The Rise of the BNP

Fraser Nelson has an article in the current Spectator on the rise of the BNP.

The story he tells is that "Britain has never been racist", but that voters are being deceived by the BNP's "devious ploy: distracting public attention from the racist reality of the BNP by representing itself as 'the helpful party'"

Nelson's estimate of the stupidity of the ordinary Briton is impressive, but I suspect it is he that is being deceived. My own impression (not, I confess, based on any very deep connection to the man in the street) is that at the very least a large minority of the British white working class is quite racist, but knows perfectly well that it is not allowed to say so. Previous far-right political movements have failed, not because voters have disagreed with their racism, but because they have perceived accurately that the movements will be crushed by the establishment by any means necessary. The public likes a strong horse.

The BNP's current softer facade is succeeding, not because voters are fooled by it, but because they see that it makes the BNP harder to exclude (and because the weakened establishment has itself lost authority). They can look an elite political journalist in the eye and tell him that they will vote BNP, but they're not racist, oh no, that would be wrong, and they can suppress a smirk, and think to themselves, "yes, this time we might actually be going to get away with it".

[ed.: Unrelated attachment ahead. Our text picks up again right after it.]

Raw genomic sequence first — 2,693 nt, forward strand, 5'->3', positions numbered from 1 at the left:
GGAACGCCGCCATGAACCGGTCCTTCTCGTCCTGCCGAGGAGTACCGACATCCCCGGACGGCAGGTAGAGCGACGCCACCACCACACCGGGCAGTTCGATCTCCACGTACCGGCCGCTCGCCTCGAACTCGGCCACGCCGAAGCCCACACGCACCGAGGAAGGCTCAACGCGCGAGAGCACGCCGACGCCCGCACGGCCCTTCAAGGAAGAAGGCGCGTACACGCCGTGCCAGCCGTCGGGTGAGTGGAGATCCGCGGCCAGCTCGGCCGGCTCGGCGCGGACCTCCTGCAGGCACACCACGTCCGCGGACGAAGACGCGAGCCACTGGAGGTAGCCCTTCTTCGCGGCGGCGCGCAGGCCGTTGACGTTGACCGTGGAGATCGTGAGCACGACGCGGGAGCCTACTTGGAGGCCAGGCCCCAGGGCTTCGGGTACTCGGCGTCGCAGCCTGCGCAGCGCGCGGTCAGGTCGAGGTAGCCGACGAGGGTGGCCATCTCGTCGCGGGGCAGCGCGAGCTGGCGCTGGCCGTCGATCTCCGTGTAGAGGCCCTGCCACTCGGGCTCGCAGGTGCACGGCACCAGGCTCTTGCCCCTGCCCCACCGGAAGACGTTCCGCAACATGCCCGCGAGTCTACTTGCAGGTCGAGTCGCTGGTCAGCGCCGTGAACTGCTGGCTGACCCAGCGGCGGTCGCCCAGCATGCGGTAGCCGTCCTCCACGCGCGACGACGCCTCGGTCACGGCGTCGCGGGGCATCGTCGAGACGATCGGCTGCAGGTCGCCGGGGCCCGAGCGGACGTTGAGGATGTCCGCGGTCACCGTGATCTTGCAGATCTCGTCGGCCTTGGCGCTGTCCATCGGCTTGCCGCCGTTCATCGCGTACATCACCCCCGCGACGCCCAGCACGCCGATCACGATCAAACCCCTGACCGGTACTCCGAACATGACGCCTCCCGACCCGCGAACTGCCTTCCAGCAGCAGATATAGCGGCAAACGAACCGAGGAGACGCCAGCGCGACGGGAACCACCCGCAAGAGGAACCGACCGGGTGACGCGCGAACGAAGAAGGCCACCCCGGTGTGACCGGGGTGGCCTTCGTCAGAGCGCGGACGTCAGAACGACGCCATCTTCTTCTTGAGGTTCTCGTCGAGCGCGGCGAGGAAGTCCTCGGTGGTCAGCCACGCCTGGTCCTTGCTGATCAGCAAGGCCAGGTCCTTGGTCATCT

Maybe I'm the only one to think of this possibility, but I don't think so, because it is the only thing that explains the establishment's terror at what is, by the numbers, still very much a fringe movement. I really don't know how many people in Britain are racist, and nobody else does either, because those who are are afraid to say so. If the political momentum ever goes to the BNP, then its secret followers will feel free to stand up and say what they believe. I would not rule out the possibility that they are already a majority, but don't know it. The anti-racist consensus might be blown away like Ceaucescu if they speak up and find that they are strong. That would make the determination of the establishment to clamp down on every racist squeak a necessity rather than an overreaction.

Ah, the dilemma of the left-winger, who believes that the working class is entitled to rule, and yet unfit to do so. I would laugh aloud at their discomfiture, if the stakes were not so high.

Update: BNP Failure